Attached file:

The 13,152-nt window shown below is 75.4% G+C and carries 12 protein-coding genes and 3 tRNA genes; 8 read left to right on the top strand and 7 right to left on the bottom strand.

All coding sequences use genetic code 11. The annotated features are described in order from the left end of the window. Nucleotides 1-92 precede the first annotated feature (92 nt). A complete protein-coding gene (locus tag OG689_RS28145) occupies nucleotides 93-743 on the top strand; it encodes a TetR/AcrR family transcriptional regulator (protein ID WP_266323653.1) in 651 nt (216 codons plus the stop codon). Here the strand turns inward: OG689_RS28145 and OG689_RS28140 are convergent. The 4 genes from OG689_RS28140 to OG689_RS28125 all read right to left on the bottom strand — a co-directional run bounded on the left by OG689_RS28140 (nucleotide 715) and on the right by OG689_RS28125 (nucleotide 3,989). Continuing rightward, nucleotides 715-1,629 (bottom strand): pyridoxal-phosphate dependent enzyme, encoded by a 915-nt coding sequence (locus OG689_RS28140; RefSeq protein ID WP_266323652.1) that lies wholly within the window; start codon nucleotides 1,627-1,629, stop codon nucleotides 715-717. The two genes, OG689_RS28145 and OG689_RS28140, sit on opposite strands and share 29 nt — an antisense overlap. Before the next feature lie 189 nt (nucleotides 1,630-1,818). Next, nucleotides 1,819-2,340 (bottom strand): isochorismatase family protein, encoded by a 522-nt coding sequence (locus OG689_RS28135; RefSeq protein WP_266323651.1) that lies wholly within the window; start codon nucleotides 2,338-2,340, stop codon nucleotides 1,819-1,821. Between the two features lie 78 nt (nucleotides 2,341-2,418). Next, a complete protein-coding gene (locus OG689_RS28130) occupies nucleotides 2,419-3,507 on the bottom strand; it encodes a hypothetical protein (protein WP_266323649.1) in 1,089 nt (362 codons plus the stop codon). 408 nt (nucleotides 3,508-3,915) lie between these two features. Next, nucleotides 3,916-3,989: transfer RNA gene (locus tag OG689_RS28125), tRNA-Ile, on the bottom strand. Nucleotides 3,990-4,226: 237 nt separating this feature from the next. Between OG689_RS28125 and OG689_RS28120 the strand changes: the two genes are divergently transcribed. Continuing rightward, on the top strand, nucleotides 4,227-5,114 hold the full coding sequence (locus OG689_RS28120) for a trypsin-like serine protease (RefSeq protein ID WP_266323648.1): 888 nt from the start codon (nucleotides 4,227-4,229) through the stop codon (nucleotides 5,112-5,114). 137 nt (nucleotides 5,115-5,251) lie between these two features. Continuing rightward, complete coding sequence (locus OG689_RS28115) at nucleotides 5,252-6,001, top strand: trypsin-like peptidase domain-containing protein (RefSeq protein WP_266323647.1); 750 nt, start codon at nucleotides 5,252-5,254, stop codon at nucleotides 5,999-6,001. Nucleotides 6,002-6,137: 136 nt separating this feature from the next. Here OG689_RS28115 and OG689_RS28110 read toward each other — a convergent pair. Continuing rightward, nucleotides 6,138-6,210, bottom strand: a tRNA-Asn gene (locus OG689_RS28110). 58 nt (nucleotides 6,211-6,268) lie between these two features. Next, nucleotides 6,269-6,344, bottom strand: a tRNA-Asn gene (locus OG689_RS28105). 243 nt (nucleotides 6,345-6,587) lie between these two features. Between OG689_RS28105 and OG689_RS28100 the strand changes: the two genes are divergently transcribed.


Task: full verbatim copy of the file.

The 13,152-nt window shown below is 75.4% G+C and carries 12 protein-coding genes and 3 tRNA genes; 8 read left to right on the top strand and 7 right to left on the bottom strand.

All coding sequences use genetic code 11. The annotated features are described in order from the left end of the window. Nucleotides 1-92 precede the first annotated feature (92 nt). A complete protein-coding gene (locus tag OG689_RS28145) occupies nucleotides 93-743 on the top strand; it encodes a TetR/AcrR family transcriptional regulator (protein ID WP_266323653.1) in 651 nt (216 codons plus the stop codon). Here the strand turns inward: OG689_RS28145 and OG689_RS28140 are convergent. The 4 genes from OG689_RS28140 to OG689_RS28125 all read right to left on the bottom strand — a co-directional run bounded on the left by OG689_RS28140 (nucleotide 715) and on the right by OG689_RS28125 (nucleotide 3,989). Continuing rightward, nucleotides 715-1,629 (bottom strand): pyridoxal-phosphate dependent enzyme, encoded by a 915-nt coding sequence (locus OG689_RS28140; RefSeq protein ID WP_266323652.1) that lies wholly within the window; start codon nucleotides 1,627-1,629, stop codon nucleotides 715-717. The two genes, OG689_RS28145 and OG689_RS28140, sit on opposite strands and share 29 nt — an antisense overlap. Before the next feature lie 189 nt (nucleotides 1,630-1,818). Next, nucleotides 1,819-2,340 (bottom strand): isochorismatase family protein, encoded by a 522-nt coding sequence (locus OG689_RS28135; RefSeq protein WP_266323651.1) that lies wholly within the window; start codon nucleotides 2,338-2,340, stop codon nucleotides 1,819-1,821. Between the two features lie 78 nt (nucleotides 2,341-2,418). Next, a complete protein-coding gene (locus OG689_RS28130) occupies nucleotides 2,419-3,507 on the bottom strand; it encodes a hypothetical protein (protein WP_266323649.1) in 1,089 nt (362 codons plus the stop codon). 408 nt (nucleotides 3,508-3,915) lie between these two features. Next, nucleotides 3,916-3,989: transfer RNA gene (locus tag OG689_RS28125), tRNA-Ile, on the bottom strand. Nucleotides 3,990-4,226: 237 nt separating this feature from the next. Between OG689_RS28125 and OG689_RS28120 the strand changes: the two genes are divergently transcribed. Continuing rightward, on the top strand, nucleotides 4,227-5,114 hold the full coding sequence (locus OG689_RS28120) for a trypsin-like serine protease (RefSeq protein ID WP_266323648.1): 888 nt from the start codon (nucleotides 4,227-4,229) through the stop codon (nucleotides 5,112-5,114). 137 nt (nucleotides 5,115-5,251) lie between these two features. Continuing rightward, complete coding sequence (locus OG689_RS28115) at nucleotides 5,252-6,001, top strand: trypsin-like peptidase domain-containing protein (RefSeq protein WP_266323647.1); 750 nt, start codon at nucleotides 5,252-5,254, stop codon at nucleotides 5,999-6,001. Nucleotides 6,002-6,137: 136 nt separating this feature from the next. Here OG689_RS28115 and OG689_RS28110 read toward each other — a convergent pair. Continuing rightward, nucleotides 6,138-6,210, bottom strand: a tRNA-Asn gene (locus OG689_RS28110). 58 nt (nucleotides 6,211-6,268) lie between these two features. Next, nucleotides 6,269-6,344, bottom strand: a tRNA-Asn gene (locus OG689_RS28105). 243 nt (nucleotides 6,345-6,587) lie between these two features. Between OG689_RS28105 and OG689_RS28100 the strand changes: the two genes are divergently transcribed.